April 24, 2018—Honda says there are more than 60,000 people still driving vehicles equipped with a specific air bag related to the massive Takata recall, M Live reports.
This detail came out in an exclusive from The Washington Post asking the question why 62,307 people in the U.S. are "still driving around with explosive devices in their cars." The Washington Post article came to this finding while highlighting the story in the death of Jewel Brangman, who was killed 10 years ago in a "relatively minor crash" when her fatal air bag exploded with metal shrapnel and severed her carotid artery.
Brangman's 2001 Honda Civic was a rental car, and was equipped with an air bag that has a 50-50 chance of exploding with metal shrapnel in crashes, known as "Alphas." The Washington Post reports says they are the most deadly of the air bags in the massive recalls, and that they are typically found in older Honda models.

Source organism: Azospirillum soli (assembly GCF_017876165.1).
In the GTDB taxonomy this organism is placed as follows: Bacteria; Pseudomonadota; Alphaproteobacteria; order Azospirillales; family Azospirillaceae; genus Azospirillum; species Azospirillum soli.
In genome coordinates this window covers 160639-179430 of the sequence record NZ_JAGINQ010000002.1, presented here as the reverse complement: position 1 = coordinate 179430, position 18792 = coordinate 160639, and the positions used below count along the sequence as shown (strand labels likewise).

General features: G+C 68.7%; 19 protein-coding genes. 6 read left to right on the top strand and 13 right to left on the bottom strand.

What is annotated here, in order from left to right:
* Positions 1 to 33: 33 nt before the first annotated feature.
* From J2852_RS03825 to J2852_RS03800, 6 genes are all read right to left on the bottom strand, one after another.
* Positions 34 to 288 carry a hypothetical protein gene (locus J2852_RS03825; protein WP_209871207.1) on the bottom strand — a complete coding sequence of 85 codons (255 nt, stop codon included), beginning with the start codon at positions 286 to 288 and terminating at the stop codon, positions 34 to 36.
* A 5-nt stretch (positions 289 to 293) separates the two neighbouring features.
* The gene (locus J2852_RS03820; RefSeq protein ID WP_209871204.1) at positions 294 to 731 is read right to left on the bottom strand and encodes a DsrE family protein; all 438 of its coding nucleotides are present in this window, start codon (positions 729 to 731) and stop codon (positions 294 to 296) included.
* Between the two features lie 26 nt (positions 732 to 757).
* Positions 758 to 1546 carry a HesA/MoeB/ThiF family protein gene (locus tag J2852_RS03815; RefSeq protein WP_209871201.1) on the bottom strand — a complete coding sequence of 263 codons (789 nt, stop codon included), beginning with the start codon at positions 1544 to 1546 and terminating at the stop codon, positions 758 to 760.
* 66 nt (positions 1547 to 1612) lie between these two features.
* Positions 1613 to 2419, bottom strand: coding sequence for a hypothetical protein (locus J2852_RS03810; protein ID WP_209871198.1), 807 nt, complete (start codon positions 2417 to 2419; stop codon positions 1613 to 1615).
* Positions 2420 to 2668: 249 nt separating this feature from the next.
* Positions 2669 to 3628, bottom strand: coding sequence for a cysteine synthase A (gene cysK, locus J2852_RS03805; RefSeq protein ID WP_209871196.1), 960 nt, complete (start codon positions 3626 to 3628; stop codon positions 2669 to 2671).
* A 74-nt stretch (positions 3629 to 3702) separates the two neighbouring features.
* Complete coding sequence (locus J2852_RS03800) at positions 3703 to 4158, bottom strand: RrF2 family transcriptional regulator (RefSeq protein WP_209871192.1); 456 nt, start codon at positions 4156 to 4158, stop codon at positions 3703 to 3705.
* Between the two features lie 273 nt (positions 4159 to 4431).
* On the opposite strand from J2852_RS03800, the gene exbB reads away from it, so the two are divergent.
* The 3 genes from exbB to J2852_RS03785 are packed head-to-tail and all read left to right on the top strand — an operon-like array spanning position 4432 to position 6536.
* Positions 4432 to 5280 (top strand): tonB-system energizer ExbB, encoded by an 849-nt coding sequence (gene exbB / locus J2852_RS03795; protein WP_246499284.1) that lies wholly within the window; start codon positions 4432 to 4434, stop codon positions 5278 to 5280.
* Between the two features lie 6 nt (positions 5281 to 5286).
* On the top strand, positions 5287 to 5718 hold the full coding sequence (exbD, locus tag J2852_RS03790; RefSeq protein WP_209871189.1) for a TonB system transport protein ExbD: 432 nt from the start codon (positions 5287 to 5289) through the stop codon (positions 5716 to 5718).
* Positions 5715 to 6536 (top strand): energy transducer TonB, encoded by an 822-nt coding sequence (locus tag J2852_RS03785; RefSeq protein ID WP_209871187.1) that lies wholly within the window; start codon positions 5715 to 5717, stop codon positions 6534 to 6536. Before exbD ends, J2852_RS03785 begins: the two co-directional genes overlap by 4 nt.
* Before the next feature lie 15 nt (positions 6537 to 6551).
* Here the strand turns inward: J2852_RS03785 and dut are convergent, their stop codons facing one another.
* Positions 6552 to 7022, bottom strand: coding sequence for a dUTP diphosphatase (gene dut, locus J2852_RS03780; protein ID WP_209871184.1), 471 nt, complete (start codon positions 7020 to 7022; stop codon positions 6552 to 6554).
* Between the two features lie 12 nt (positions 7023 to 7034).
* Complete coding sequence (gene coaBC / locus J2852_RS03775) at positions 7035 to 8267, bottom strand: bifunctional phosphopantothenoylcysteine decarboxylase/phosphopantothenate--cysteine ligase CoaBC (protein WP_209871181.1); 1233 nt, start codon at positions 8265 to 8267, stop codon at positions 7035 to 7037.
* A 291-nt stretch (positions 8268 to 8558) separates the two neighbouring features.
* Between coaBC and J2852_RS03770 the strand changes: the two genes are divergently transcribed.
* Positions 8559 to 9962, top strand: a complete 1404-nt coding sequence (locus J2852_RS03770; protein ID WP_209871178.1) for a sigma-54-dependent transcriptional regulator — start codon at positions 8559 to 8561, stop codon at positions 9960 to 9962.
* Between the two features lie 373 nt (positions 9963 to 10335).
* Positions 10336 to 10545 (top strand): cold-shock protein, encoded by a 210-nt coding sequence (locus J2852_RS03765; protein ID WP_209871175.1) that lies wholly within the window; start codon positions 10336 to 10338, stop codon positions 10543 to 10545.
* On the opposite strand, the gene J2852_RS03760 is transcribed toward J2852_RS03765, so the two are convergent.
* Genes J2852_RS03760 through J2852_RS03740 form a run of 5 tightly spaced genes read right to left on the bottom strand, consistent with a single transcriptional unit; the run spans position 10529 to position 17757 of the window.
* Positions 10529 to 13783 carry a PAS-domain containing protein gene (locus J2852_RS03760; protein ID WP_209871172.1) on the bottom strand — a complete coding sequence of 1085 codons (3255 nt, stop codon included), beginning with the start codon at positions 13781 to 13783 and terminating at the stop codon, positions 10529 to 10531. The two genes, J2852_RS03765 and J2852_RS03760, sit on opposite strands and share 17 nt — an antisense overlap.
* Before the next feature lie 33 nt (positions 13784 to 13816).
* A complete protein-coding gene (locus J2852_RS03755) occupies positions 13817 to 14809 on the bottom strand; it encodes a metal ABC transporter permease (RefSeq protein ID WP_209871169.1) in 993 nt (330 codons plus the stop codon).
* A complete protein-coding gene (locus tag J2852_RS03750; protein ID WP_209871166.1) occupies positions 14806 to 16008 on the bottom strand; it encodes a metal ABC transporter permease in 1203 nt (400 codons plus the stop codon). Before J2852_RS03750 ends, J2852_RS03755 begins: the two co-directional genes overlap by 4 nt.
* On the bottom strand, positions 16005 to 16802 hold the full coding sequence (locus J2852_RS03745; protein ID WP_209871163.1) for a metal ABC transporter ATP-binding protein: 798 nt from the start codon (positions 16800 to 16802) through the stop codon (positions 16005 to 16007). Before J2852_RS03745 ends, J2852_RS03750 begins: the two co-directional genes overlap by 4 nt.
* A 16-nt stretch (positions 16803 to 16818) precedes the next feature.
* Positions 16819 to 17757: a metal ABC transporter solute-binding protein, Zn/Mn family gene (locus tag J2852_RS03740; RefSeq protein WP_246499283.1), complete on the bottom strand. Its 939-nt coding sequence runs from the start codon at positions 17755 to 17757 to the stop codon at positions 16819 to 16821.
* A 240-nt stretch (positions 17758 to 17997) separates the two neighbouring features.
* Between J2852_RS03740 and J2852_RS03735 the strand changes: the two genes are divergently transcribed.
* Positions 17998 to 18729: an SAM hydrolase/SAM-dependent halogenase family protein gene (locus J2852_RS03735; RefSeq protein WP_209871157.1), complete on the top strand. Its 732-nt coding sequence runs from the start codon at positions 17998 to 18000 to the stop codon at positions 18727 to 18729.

The Takata recall is already the largest in U.S. automotive history, and has resulted in more than 20 deaths around the world. Across the world, 19 different automakers have recalled around 100 million inflators around the world. In the U.S., the 69 million recalled inflators represents the largest automotive recall in the country's history.